Public Engagement with Science

The future of science depends on our ability to communicate its importance. Throughout the past few years, I have developed multicultural and multilingual approaches to communicate science through the use of creative culturally-relevant storytelling and crocheted art


Scientists and engineers often struggle to engage with the public. Common explanations for this phenomenon include difficulties in explaining STEM concepts. SciArt, the combination of science and art, has emerged as a solution to this problem by facilitating the visualization and communication of ideas without the intrusion of jargon. I use crocheted art to teach about the microbes within and around us. My microbes are currently part of a SciArt exhibit titled SPACE (curated by Gideon Gerlt). My piece is titled "A Square Inch of Skin" and highlights the microbial diversity found in the human body. The exhibit was originally at the Tompkins County Public Library for 1 month and is now on tour in Alaska!  

Posing next to my piece at the Tompkins Count Public Library


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Social media platforms have also become ubiquitous and powerful tools for the dissemination of scientific information that lower the barriers of access to knowledge and scientists across the world. This is particularly important given that access to scientific knowledge is so often confined to the English-speaking world. With this in mind, I launched a bilingual social media initiative with two goals: (1) to teach about microbes around and within us through the use of crocheted art and (2) to increase the visibility of Colombian STEM professionals.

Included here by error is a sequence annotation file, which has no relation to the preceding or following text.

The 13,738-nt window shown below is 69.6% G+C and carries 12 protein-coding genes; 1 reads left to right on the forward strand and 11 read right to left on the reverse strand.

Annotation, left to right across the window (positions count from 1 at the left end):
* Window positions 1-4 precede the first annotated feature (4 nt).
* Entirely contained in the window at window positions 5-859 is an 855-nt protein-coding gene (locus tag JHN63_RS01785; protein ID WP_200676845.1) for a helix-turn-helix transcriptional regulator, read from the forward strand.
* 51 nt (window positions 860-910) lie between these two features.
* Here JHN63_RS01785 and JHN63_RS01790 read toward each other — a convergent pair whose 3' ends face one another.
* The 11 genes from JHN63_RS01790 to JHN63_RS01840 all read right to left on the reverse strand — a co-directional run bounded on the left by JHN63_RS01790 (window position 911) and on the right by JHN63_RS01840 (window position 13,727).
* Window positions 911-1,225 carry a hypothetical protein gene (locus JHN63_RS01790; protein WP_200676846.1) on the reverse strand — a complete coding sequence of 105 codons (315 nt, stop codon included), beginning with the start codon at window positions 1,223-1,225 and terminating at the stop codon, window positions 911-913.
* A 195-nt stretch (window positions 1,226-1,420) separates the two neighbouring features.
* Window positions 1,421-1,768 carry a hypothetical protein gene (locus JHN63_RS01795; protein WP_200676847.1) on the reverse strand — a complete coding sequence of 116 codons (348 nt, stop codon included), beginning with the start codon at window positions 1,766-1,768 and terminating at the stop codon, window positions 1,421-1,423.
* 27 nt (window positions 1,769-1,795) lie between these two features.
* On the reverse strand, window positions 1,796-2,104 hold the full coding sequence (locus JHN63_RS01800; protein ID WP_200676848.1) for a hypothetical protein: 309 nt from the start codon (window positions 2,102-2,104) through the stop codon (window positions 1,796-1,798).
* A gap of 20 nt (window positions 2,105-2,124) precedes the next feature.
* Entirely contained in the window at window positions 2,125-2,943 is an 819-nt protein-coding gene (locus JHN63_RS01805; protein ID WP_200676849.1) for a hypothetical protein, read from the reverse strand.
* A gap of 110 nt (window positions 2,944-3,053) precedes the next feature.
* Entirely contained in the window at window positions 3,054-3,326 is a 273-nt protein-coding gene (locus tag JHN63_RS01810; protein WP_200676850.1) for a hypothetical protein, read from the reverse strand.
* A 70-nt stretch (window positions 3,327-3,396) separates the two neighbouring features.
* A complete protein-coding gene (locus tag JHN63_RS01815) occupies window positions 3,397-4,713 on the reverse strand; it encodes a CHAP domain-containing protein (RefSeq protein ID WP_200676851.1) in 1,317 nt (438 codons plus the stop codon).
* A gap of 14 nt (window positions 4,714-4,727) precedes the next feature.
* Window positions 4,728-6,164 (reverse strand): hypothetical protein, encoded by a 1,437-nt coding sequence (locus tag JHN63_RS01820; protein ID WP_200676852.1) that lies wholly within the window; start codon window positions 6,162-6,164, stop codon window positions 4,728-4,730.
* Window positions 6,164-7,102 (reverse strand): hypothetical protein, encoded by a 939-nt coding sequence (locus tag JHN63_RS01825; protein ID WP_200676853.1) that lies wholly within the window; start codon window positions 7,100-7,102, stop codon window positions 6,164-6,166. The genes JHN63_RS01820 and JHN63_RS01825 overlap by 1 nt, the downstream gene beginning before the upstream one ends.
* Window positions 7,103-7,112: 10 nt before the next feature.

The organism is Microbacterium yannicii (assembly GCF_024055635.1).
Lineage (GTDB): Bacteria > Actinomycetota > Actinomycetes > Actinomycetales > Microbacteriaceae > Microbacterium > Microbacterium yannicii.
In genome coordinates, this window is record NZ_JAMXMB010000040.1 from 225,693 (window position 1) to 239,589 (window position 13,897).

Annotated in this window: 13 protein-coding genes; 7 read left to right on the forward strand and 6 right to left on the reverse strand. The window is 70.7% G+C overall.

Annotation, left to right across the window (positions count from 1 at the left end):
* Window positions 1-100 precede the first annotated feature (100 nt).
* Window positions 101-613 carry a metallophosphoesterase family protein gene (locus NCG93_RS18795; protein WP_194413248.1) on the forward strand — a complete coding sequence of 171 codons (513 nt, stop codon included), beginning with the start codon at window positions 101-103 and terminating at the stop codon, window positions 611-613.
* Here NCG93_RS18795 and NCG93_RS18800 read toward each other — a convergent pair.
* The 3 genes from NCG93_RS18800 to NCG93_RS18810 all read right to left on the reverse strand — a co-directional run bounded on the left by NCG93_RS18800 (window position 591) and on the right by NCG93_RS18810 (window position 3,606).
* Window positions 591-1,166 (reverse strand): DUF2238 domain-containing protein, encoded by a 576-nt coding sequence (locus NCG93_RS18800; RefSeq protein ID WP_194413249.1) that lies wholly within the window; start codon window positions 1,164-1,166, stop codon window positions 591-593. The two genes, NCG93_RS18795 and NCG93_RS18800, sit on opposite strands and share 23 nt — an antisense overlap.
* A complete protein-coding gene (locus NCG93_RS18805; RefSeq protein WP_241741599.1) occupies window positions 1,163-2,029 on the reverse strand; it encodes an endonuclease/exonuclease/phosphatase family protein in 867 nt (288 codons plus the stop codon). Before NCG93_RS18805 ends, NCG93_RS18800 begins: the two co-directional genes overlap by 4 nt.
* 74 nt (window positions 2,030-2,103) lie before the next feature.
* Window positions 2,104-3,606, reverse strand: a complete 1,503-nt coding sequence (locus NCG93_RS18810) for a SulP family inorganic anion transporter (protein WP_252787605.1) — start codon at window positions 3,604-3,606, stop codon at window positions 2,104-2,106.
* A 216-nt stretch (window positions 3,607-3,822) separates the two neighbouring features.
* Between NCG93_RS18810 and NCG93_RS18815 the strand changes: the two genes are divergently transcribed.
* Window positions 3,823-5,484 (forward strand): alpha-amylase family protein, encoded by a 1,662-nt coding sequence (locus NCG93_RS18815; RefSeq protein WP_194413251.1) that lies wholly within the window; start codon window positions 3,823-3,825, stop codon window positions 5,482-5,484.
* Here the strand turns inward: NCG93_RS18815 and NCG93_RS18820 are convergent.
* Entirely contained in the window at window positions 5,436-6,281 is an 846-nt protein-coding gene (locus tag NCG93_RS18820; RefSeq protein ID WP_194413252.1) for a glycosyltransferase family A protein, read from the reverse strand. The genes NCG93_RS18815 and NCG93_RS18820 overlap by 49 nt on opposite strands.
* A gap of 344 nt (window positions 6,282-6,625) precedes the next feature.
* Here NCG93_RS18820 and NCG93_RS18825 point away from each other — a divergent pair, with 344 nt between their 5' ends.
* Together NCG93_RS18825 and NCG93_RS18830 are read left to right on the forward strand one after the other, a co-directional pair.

Every #MicrobeMonday and #MicroMartes I share a new crocheted microbe and tell a short story about its biology, discovery, or a recent finding on my social media accounts (@AnaMaPorras and @anaerobias, in English and Spanish respectively). I also regularly profile Colombian scientists and engineers. My followers are all over the world but primarily in the United States and Colombia. They prefer to interact with the content through storytelling formats and they love learning about the journeys and experiences of all scientists. 

Sample of my Instagram feed



Flyer of a talk in Guatemala

We must meet people where they are and explain our findings in a manner that is culturally-relevant, interesting, and accessible for each audience. In Ithaca, I gave a talk titled "Science's Next Top Models: Engineering Living Tissues in the Lab to Study Disease" at a local bar for the Science on Tap program organized by Graduate Women in Science. I am happy to share my experience as a scientist and was interviewed in 2018 for the Inside the Petri dish podcast on working with animals.


As a Latinamerican, I prioritize communicating in my native tongue. I was recently invited by the National Academy of Sciences in Guatemala to give a talk on "The Human Gut Microbiome: its Exploration and Long-Term Promise" in the city of Xela. Using teleconferencing technology, I have also been able to connect with audiences in Colombia to discuss the human microbiome.